I often disliked his reviews. How could he give three stars or more to some big budget action or sci-fi flick with poor story logic, underdeveloped characters, and no thematic content? I once heard him explain that he judged each film on what it was trying to accomplish, not on a hard and fast scale of what is good and what is bad. So if a movie offered special effects and little depth, as long as it delivered what it promised then that is how he assessed it.
I’m still not sure if I can get on board with that approach, but if anyone deserves the benefit of the doubt it is Roger Ebert. He died today after losing a battle with cancer. He’d been fighting the disease for years and never stopped writing. His love of movies was that powerful.
There may have been more literary film reviewers and critics –Agee, Truffaut, Kael, and others–but I don’t think anyone brought as much attention and acclaim to the job of film critic as Ebert. Partnering with Gene Siskel on the iconic television show “At the Movies,” they made movie reviewing accessible. Oftentimes, they appeared as if two friends bickering over a movie, and in so doing made the pursuit human. Furthermore, they brought film critics out of the shadows, literally. They were not faceless men and women, only known in print. They were flesh and blood and opened the doors for a new generation of critics.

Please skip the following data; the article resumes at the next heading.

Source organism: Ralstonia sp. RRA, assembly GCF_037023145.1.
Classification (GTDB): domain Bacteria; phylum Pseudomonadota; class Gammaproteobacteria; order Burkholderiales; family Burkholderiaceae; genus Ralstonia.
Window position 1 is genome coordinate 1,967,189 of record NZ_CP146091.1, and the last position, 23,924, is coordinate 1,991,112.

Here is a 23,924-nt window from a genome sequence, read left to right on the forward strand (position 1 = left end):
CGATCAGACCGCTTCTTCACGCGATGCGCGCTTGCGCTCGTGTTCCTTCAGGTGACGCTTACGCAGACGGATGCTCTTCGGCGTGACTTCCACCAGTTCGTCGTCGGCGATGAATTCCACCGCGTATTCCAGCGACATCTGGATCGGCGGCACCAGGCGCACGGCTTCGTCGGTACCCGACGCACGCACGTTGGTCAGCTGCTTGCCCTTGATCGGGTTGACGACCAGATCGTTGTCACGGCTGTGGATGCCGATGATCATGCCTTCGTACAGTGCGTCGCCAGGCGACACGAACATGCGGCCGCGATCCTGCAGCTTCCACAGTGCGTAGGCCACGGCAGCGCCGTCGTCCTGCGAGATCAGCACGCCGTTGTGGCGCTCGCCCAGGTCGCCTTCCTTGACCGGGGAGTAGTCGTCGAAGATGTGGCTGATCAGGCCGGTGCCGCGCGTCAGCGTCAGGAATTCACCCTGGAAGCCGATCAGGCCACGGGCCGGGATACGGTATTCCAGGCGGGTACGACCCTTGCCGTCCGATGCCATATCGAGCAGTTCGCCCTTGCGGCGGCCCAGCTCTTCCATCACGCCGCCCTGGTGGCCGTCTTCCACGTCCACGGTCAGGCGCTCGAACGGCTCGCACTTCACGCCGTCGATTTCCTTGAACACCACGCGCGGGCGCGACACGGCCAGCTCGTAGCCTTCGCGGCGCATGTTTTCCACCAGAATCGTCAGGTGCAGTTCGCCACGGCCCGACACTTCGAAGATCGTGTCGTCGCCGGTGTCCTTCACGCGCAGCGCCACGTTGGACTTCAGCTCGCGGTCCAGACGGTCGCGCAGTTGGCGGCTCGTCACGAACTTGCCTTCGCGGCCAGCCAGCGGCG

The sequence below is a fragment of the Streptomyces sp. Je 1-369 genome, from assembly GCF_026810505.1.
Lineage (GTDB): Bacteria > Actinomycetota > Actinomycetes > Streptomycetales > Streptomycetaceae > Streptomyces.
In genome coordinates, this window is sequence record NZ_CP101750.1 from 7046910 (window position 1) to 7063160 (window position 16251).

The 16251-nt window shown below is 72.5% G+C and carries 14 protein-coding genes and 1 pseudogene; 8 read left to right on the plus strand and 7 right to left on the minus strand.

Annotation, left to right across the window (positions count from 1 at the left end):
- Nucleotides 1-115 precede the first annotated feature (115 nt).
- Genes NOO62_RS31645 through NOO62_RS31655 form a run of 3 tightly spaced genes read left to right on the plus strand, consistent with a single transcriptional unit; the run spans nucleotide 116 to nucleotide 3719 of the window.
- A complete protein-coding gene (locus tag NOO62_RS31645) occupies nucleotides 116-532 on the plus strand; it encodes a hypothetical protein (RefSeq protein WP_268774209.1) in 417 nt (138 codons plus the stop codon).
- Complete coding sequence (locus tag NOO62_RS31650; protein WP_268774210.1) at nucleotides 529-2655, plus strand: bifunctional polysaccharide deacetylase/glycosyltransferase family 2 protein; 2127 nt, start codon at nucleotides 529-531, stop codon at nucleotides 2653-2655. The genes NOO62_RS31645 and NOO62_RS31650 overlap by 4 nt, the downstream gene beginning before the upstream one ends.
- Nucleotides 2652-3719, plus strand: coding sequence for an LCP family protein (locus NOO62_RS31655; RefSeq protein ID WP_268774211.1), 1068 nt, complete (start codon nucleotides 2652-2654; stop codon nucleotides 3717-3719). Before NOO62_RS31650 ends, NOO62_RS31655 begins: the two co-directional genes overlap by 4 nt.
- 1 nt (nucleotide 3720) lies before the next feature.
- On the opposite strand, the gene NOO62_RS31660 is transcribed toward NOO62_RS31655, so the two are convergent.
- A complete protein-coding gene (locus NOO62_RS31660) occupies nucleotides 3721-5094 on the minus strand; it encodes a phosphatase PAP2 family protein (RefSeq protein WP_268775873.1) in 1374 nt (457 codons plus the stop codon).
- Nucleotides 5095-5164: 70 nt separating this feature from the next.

Lest you think Ebert was only a ‘popular’ film critic, think again. His books on film stack up against any thesis by a film studies PhD. The man knew his discipline, and in kind of a Mark Twain way, he transcended the role of critic and writer. He was a champion of film.
So, if I were to assess the movie that was Roger Ebert’s life, I’d say he deserves the highest praise. He accomplished just what he set out to do.